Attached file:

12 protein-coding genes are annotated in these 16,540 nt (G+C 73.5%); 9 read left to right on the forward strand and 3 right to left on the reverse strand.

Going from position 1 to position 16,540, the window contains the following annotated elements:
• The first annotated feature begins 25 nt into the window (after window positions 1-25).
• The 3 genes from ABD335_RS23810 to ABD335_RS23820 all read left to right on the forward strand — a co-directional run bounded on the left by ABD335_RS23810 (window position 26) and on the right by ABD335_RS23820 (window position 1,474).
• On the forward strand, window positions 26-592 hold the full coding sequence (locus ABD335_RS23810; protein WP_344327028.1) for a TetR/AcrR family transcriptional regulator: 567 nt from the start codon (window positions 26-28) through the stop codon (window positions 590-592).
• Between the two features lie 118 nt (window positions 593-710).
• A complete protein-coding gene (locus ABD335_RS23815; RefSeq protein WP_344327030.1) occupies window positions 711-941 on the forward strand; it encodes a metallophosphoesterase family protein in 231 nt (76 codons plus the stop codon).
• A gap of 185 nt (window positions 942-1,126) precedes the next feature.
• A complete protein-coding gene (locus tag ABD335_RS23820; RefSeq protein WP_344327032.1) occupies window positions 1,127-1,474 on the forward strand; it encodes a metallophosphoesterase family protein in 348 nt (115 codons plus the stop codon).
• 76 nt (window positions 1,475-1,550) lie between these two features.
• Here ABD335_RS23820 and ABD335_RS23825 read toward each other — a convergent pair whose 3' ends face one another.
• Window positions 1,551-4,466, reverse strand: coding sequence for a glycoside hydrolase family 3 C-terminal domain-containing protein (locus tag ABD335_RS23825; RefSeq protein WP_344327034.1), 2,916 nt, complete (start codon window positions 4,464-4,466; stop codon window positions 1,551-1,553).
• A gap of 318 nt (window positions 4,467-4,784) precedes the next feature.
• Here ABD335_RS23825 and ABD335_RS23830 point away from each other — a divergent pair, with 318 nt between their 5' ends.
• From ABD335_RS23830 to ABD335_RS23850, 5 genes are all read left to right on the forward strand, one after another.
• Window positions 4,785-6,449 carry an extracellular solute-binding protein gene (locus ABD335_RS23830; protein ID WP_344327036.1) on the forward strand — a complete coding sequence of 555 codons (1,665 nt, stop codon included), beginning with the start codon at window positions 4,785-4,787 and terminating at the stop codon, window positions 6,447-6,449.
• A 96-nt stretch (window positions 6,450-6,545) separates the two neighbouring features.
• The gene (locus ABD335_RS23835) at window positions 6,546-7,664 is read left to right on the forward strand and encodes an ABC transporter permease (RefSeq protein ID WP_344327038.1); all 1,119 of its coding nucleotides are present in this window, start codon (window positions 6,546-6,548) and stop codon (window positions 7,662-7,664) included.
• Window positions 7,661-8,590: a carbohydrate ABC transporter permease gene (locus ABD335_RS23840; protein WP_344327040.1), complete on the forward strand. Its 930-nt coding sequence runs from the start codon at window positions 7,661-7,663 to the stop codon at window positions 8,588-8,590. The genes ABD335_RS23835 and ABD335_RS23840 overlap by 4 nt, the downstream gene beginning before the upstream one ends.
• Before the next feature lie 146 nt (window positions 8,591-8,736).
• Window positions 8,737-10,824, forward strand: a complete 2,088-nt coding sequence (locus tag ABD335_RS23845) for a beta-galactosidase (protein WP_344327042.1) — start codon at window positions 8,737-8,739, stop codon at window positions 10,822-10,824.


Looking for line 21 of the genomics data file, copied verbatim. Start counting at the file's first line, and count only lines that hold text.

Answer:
• Window positions 8,737-10,824, forward strand: a complete 2,088-nt coding sequence (locus tag ABD335_RS23845) for a beta-galactosidase (protein WP_344327042.1) — start codon at window positions 8,737-8,739, stop codon at window positions 10,822-10,824.